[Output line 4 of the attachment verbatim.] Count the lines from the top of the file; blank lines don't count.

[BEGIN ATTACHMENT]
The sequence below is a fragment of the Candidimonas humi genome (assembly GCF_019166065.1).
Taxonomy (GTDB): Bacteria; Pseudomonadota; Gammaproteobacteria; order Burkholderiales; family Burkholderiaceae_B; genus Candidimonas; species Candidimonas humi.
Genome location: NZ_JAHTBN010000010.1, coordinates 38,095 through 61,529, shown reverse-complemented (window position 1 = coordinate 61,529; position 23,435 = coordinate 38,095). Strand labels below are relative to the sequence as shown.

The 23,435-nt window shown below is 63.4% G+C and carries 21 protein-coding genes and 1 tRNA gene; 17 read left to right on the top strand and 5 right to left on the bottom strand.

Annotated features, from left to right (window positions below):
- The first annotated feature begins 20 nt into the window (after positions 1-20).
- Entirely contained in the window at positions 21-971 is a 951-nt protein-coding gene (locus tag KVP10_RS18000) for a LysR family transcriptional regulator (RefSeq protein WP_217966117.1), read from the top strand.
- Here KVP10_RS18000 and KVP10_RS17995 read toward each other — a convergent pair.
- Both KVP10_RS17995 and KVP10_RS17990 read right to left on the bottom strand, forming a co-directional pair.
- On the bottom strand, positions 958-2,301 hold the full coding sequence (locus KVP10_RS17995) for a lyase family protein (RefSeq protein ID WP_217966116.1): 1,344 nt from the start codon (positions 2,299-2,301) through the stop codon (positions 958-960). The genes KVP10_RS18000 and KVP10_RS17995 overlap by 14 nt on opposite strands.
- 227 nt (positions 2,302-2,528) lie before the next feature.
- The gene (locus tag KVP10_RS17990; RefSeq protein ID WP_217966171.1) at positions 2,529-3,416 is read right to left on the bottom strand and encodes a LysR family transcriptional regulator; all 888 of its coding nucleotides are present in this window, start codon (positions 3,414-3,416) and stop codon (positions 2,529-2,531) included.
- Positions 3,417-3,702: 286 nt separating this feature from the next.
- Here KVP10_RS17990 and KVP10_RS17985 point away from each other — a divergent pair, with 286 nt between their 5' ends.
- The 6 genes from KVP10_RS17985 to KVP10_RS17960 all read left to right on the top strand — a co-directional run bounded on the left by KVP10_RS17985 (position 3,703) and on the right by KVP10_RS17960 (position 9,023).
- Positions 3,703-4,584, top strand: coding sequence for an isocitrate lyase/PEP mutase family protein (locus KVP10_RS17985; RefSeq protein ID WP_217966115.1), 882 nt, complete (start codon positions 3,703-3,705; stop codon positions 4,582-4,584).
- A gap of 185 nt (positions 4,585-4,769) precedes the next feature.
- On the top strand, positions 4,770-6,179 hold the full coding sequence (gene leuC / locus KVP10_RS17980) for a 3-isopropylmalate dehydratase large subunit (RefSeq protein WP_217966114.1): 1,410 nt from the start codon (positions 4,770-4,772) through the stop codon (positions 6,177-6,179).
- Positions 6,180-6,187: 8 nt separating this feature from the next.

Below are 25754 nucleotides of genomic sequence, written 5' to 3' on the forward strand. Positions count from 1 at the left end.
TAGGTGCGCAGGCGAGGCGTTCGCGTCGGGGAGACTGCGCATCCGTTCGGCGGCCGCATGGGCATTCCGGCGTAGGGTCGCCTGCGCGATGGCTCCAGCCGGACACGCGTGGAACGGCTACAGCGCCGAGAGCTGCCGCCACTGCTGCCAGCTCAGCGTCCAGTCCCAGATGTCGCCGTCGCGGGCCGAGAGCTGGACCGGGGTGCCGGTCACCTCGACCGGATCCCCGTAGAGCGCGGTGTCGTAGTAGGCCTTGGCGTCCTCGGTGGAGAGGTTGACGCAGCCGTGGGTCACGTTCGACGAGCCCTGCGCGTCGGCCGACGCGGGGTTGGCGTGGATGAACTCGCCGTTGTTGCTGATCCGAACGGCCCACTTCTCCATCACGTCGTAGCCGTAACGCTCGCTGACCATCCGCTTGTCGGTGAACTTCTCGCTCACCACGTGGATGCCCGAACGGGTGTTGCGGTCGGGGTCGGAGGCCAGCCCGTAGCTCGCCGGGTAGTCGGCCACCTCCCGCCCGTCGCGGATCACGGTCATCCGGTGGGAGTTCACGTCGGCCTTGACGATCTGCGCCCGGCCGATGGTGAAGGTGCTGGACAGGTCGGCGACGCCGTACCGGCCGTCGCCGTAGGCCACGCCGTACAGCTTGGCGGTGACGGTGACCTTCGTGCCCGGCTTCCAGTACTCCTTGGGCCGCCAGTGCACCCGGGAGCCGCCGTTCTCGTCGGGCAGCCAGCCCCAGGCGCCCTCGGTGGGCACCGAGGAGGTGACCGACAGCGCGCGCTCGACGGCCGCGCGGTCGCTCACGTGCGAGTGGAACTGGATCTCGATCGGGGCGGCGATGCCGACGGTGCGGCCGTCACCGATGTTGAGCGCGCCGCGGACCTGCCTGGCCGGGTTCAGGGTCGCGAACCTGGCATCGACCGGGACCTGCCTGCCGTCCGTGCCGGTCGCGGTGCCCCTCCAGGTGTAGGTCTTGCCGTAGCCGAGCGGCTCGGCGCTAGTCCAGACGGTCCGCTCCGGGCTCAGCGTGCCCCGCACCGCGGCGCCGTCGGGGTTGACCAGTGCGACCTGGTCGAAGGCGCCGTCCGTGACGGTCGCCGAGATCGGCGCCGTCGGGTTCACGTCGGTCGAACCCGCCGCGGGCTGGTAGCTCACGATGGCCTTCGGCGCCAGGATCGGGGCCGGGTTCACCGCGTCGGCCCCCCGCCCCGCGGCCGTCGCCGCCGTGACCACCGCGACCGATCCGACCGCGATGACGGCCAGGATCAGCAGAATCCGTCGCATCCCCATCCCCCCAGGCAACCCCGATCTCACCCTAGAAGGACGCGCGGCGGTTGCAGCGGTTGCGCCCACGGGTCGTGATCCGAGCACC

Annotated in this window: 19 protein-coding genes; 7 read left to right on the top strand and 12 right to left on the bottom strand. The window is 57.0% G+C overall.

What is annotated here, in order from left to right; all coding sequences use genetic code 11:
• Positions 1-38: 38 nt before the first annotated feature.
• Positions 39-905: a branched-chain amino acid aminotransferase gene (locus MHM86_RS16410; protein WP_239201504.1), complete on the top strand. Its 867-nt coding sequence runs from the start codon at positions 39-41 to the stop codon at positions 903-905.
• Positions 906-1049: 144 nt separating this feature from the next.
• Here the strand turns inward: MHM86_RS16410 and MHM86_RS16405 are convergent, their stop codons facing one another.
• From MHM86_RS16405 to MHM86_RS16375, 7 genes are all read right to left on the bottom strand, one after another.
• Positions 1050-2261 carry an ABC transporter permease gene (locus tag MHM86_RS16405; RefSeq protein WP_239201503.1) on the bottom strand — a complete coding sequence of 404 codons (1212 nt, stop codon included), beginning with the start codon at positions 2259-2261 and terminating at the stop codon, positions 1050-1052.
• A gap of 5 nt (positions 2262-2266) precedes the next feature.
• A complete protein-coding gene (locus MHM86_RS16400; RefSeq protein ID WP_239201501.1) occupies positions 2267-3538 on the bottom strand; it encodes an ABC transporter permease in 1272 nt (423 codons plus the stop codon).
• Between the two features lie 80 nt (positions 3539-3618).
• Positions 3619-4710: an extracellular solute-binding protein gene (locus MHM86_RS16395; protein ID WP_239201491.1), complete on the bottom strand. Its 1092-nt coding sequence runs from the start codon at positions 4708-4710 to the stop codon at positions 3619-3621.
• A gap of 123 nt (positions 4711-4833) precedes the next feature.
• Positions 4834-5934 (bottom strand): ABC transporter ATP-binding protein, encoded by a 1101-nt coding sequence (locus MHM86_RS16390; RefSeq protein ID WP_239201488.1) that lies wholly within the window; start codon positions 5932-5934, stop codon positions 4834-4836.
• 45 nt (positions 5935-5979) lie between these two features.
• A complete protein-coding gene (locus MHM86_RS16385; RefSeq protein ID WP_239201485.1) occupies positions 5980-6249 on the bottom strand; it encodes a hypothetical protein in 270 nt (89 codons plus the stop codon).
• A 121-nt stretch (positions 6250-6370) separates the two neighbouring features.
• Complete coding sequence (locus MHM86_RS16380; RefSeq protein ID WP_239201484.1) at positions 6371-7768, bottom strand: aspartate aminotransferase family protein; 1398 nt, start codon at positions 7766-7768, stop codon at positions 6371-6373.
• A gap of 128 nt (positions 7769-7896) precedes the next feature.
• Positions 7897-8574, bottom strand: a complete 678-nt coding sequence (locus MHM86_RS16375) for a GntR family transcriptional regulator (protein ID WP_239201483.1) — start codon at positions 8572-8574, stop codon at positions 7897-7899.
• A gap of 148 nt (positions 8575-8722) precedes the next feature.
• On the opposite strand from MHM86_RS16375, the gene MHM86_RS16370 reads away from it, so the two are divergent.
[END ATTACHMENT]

The 23,435-nt window shown below is 63.4% G+C and carries 21 protein-coding genes and 1 tRNA gene; 17 read left to right on the top strand and 5 right to left on the bottom strand.